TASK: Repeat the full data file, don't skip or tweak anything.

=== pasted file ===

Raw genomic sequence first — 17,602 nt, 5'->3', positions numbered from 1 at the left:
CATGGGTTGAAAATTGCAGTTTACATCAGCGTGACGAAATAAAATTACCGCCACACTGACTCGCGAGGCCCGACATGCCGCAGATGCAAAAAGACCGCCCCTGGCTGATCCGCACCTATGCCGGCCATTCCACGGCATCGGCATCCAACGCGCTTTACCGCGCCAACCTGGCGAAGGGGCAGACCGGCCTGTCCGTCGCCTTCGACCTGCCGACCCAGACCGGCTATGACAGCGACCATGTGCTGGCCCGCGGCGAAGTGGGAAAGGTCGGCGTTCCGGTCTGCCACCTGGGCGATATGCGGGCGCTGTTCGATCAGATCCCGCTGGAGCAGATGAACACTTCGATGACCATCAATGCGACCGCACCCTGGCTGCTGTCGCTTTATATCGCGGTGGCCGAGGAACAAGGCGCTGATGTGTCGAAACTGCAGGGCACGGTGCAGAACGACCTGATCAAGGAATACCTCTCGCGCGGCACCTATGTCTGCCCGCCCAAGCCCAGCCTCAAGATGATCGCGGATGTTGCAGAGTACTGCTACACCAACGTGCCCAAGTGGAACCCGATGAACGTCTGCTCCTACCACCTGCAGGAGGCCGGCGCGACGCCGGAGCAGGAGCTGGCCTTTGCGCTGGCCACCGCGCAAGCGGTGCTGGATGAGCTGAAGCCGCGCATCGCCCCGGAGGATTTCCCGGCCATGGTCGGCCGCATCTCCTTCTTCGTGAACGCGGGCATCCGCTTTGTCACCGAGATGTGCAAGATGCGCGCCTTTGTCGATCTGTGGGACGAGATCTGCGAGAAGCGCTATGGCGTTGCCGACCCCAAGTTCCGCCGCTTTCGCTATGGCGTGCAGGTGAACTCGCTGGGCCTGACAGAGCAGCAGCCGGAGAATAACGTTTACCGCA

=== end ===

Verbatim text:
Raw genomic sequence first — 17,602 nt, 5'->3', positions numbered from 1 at the left:
CATGGGTTGAAAATTGCAGTTTACATCAGCGTGACGAAATAAAATTACCGCCACACTGACTCGCGAGGCCCGACATGCCGCAGATGCAAAAAGACCGCCCCTGGCTGATCCGCACCTATGCCGGCCATTCCACGGCATCGGCATCCAACGCGCTTTACCGCGCCAACCTGGCGAAGGGGCAGACCGGCCTGTCCGTCGCCTTCGACCTGCCGACCCAGACCGGCTATGACAGCGACCATGTGCTGGCCCGCGGCGAAGTGGGAAAGGTCGGCGTTCCGGTCTGCCACCTGGGCGATATGCGGGCGCTGTTCGATCAGATCCCGCTGGAGCAGATGAACACTTCGATGACCATCAATGCGACCGCACCCTGGCTGCTGTCGCTTTATATCGCGGTGGCCGAGGAACAAGGCGCTGATGTGTCGAAACTGCAGGGCACGGTGCAGAACGACCTGATCAAGGAATACCTCTCGCGCGGCACCTATGTCTGCCCGCCCAAGCCCAGCCTCAAGATGATCGCGGATGTTGCAGAGTACTGCTACACCAACGTGCCCAAGTGGAACCCGATGAACGTCTGCTCCTACCACCTGCAGGAGGCCGGCGCGACGCCGGAGCAGGAGCTGGCCTTTGCGCTGGCCACCGCGCAAGCGGTGCTGGATGAGCTGAAGCCGCGCATCGCCCCGGAGGATTTCCCGGCCATGGTCGGCCGCATCTCCTTCTTCGTGAACGCGGGCATCCGCTTTGTCACCGAGATGTGCAAGATGCGCGCCTTTGTCGATCTGTGGGACGAGATCTGCGAGAAGCGCTATGGCGTTGCCGACCCCAAGTTCCGCCGCTTTCGCTATGGCGTGCAGGTGAACTCGCTGGGCCTGACAGAGCAGCAGCCGGAGAATAACGTTTACCGCA